“ As in an organ, from one blast of wind
ANSCHAR, THE APOSTLE OF THE NORTH.
EXACTLY eight centuries have passed, according to the current computation, since the iron law of the first Emperor of Rome brought the Virgin Mother to Bethlehem, to give birth in a cattle-stall to her royal Son. Meanwhile, the Jewish peasant has made the proud pagan empire bow down to the tree of infamy to which it nailed Him, and because its homage was insincere, has dashed it in pieces like a potter's vessel. Still further to pour contempt upon the potsherds of the earth, a lamp of coarser clay is just being fashioned on the wheel of history, to carry the light to islands, shores, and continents yet unknown ; and then so soon as it also shall have become too foully choked with soot and filthy lees for further honour, will be shattered in its turn. On the high festival of that lowly nativity a new Christian world is born. A second Augustus is kneeling before the symbol of weakness in the City of Strength. On his head is a diadem destined to be worn by himself and his successors for more than a thousand years ; and the ornament which overtops all its glittering gold, and all its blazing gems is the cross. No augur of old Rome had divined her downfall by the hands of a crucified Jew, and the transfer of her purple to one of his barbarian worshippers ; least of all that a Pontifex Maximus should solemnize the act. Yet here in the seat of the Cæsars, on the old Brumalia, now changed into the joyous commemoration of the furcifer's birth, the most sacred roof in the Eternal City, that dedicated not to the Capitoline Jove, but to the Galilean fisherman who has succeeded to the honours of the god, witnesses such a transfer. Karl*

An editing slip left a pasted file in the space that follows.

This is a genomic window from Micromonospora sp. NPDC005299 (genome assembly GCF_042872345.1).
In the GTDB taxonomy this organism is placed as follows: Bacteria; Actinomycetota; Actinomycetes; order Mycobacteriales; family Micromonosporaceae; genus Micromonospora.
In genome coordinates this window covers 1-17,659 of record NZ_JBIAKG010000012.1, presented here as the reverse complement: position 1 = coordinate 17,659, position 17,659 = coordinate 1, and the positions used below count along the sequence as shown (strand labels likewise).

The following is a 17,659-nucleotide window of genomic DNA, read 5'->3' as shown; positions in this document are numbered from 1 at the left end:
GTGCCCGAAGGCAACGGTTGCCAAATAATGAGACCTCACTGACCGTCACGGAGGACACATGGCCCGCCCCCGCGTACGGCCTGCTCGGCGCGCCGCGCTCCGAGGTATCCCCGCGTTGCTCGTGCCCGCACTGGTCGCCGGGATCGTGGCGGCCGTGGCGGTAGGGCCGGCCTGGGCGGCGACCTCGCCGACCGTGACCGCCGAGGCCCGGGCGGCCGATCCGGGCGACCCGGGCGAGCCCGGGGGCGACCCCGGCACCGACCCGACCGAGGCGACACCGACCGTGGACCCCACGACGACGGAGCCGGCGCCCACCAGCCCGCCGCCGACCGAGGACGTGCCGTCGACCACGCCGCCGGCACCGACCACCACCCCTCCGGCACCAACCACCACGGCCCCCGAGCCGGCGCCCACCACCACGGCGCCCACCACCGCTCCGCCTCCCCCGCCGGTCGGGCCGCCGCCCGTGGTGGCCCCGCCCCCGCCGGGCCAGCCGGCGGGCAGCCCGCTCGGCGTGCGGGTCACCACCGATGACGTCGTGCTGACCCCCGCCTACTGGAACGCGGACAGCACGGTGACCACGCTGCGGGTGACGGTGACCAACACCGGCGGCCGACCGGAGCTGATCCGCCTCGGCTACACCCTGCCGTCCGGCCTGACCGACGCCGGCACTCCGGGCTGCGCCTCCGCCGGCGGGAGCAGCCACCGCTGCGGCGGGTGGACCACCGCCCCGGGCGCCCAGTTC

• We adopt the German form of the name, in this and analogous cases, as a protest against the too common confusion of the Frankish history with the French.